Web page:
“gnocchi gnocchi” “who’s there?”

I have been craving gnocchi the last couple of days and I thought today it would make a perfect lunch in the sun. Gnocchi is a basically an Italian dumpling made of flour and potato; it’s really THAT easy! While traditionally potato is used, I have made them with potato, sweet potato or pumpkin or even a combination of the three before. Although this dish is a little up there on the time-consuming scale it is by no means difficult and you need barely anything to make a whole delicious meal; I literally used eight ingredients.

ImageAs you may be able to tell from the above picture I used sweet potato instead of normal potatoes but that was only because I had a sweet potato in the cupboard and couldn’t be bothered driving all the way to the grocery store to buy regular potatoes! 

To begin; peel your vegetable(s) of choice and cut them in halves/quarters, place them in a pot with some water and salt and boil them just like if you were making mashed potatoes. When they’re done scoop them out with a spoon or sieve, or place a colander in another pot and pour the water through; however you see fit just make sure you save the water! (I’ll come back to this later)

Once the potatoes have cooled down a little, mash them with a fork until it is lump-less and spread out on a plate to cool. You can start on your sauce while you wait 🙂 Gnocchi is flavorful on their own so you don’t really need a particularly thick or busy sauce to serve them with, I made a basic tomato sauce (a diced onion, some crushed garlic, a can of crushed tomatoes..a little red wine if you’re feeling naughty) with green beans, I maybe would have added some diced capsicum if I had any but that is about as exciting as I would get. Alternatively, mix the gnocchi with some basil pesto and drizzle with olive oil to keep it light.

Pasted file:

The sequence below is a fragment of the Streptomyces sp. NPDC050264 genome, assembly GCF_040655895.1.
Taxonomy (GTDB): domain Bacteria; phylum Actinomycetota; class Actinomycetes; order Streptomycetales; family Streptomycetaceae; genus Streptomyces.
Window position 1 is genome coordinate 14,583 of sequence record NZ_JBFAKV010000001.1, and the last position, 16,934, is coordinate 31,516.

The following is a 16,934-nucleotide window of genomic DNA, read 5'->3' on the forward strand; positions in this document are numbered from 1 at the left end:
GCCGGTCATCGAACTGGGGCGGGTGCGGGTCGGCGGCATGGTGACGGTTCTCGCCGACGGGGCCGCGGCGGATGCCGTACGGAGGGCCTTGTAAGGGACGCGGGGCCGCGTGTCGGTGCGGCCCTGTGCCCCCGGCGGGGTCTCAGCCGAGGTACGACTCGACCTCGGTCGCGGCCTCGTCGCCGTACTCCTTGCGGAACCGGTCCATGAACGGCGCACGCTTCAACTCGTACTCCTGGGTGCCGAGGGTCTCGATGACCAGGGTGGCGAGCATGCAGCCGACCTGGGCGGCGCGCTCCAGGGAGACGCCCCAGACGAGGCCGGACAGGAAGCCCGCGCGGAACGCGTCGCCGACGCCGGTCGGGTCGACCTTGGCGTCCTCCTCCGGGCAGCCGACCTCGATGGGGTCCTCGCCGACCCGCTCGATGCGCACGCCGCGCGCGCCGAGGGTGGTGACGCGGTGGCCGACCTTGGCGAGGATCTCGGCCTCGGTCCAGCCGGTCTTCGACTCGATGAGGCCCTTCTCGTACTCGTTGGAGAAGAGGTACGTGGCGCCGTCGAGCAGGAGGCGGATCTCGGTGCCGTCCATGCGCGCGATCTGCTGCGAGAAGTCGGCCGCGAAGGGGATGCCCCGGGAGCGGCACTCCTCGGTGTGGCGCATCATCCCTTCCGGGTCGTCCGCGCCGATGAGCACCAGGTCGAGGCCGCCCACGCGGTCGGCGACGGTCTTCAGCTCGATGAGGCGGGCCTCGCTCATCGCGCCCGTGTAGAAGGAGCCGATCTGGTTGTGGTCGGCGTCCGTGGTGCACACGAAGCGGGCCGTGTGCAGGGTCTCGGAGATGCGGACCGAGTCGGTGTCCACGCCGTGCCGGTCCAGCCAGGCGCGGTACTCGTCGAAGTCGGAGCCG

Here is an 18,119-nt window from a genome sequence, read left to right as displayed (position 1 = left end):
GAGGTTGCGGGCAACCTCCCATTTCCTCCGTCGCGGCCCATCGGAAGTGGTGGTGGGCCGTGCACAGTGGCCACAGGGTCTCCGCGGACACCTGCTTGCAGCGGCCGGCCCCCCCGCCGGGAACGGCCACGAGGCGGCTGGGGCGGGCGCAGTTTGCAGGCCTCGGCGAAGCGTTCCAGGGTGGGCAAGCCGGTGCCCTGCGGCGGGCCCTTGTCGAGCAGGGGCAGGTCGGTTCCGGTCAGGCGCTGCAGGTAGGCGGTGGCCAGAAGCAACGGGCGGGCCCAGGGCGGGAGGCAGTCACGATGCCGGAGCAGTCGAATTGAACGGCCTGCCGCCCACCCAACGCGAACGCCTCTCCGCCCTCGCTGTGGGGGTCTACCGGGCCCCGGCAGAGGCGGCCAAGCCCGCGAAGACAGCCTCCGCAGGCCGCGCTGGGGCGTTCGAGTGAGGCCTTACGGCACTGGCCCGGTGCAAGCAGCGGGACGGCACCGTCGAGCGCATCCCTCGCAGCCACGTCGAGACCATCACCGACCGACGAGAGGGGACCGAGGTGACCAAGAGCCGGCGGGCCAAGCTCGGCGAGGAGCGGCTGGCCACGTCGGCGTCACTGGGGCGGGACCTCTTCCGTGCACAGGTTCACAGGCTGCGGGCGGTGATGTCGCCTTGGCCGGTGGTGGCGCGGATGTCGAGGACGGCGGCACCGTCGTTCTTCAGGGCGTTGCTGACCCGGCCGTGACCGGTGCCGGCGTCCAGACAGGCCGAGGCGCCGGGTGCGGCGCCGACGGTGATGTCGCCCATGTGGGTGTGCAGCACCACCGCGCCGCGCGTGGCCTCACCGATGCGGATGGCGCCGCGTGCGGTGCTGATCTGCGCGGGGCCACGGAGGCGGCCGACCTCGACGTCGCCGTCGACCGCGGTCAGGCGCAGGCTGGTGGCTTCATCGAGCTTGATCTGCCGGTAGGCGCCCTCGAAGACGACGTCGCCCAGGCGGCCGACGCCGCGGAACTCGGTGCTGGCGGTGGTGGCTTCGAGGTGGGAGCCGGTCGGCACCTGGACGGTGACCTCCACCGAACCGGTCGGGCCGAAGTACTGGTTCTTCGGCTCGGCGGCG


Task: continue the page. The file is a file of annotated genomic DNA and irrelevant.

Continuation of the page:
When your potato has cooled down you can add the flour. I would suggest about a cup of flour for every large potato you use, however, the amount of flour you need depends on how moist the potatoes are so I always start with less and add more as I go. Some recipes say to mix in an egg at this point too, some don’t. I never use egg because I have found that it just makes the mixture too sticky and gooey but for first timers it can save a whole lot of stress because the egg helps bind everything together and hold the dumplings together while they cook so it is completely up to the chef! Mix the mixture together and knead into a ball of dough, just like you would if you were making bread. You will know the dough is ready when you can poke it without it sticking to you fingers but hopefully not crumbling apart…

Quarter your dough ball and cylinders about a centimetre thick and cut widthways at centimetre intervals. This next bit is kind of tricky and not suuuuper essential if you want to skip it. Run each piece of dough down the back of a fork to make little indentations around it like in the picture below.

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Now it’s time to cook them!!

This is when you need to salty, starchy water you cooked the potatoes in. Reheat the water, when it’s boiling drop about 20 of your dough pieces in careful not to splash boiling water everywhere. The pieces will sit along the bottom of the pot and within a couple of minutes they will begin to dance a little bit and float up to the surface. Leave them bobbing here for another minute of so before scooping them out and popping them into whatever sauce you chose, repeat with the remaining gnocchi until they are all cooked. Serve hot with a generous amount of parmesan cheese. Or cold, it will be delicious either wayImage

I ate mine in the sun while reading a bit of ‘Max et Lili fêtent Noël en famille’. This is my new French book, it’s written for five year old children and I can vaguely comprehend what is actually happening in it, bilingual-ness here I come!…

-D